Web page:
Apple has today issued a release via its Apple Newsroom website to highlight the fact that Stanford Medicine has shared the results of the Apple Heart Study, something that was made possible thanks to the Apple Watch Series 4. With over 400,000 participants across all 50 states of the US, the study took eight months in order to evaluate the Apple Watch’s irregular heart rhythm notification.

“We are proud to work with Stanford Medicine as they conduct this important research and look forward to learning more about the impact of Apple Watch alongside the medical community,” said Jeff Williams, Apple’s COO. “We hope consumers will continue to gain useful and actionable information about their heart health through Apple Watch.”

According to the study, which was presented at the American College of Cardiology’s 68th Annual Scientific Session and Expo, 0.5% of more than 400,000 participants received a notification of an irregular heart rhythm. That not only shows that the technology was able to detect when something was wrong, but also that there was no huge influx of false positives as had been a concern for some in the medical world.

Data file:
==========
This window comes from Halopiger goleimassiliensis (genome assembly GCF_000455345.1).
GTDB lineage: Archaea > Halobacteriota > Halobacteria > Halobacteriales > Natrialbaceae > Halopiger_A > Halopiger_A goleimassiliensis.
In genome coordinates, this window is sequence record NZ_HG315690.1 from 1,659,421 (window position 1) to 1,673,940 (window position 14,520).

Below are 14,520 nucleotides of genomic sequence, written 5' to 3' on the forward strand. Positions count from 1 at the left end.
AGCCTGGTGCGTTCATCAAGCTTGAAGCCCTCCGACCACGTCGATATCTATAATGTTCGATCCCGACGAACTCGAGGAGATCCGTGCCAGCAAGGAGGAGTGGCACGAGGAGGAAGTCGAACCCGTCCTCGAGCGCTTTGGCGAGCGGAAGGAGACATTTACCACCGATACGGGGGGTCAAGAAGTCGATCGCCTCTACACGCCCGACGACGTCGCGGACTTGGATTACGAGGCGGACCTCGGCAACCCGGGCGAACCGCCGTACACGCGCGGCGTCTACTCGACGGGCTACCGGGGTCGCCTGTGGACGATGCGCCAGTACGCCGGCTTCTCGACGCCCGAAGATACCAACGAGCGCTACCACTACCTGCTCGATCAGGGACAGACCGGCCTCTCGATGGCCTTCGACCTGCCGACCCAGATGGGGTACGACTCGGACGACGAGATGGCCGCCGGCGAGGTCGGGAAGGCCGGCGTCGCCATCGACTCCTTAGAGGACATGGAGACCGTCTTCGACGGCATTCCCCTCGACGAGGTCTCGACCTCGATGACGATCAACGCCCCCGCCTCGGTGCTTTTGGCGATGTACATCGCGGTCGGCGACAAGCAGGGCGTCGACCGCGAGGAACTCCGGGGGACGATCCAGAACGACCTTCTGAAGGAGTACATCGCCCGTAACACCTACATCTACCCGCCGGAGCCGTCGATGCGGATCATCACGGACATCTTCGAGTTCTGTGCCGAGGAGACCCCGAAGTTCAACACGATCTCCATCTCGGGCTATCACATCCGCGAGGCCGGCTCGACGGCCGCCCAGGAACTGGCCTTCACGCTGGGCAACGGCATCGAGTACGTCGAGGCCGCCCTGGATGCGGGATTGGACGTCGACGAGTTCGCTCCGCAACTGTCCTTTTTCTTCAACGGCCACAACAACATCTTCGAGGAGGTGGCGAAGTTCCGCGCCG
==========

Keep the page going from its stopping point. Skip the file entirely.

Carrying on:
“As physicians, we are always trying to find ways to offer patients health information that is meaningful to them for individualized care,” said Sumbul Desai, MD, Apple’s vice president of Health. “Seeing medical research reflect what we’re hearing from consumers is positive and we’re excited to see Apple Watch helping even more consumers in the future while collaborating with the medical community to further research.”

Apple now positions the Apple Watch as a health accessory, and one that has already saved real lives. That’s not something that many off-the-shelf products like a watch are capable of claiming, and Apple is understandably proud of what it has achieved with the Apple Watch so far.

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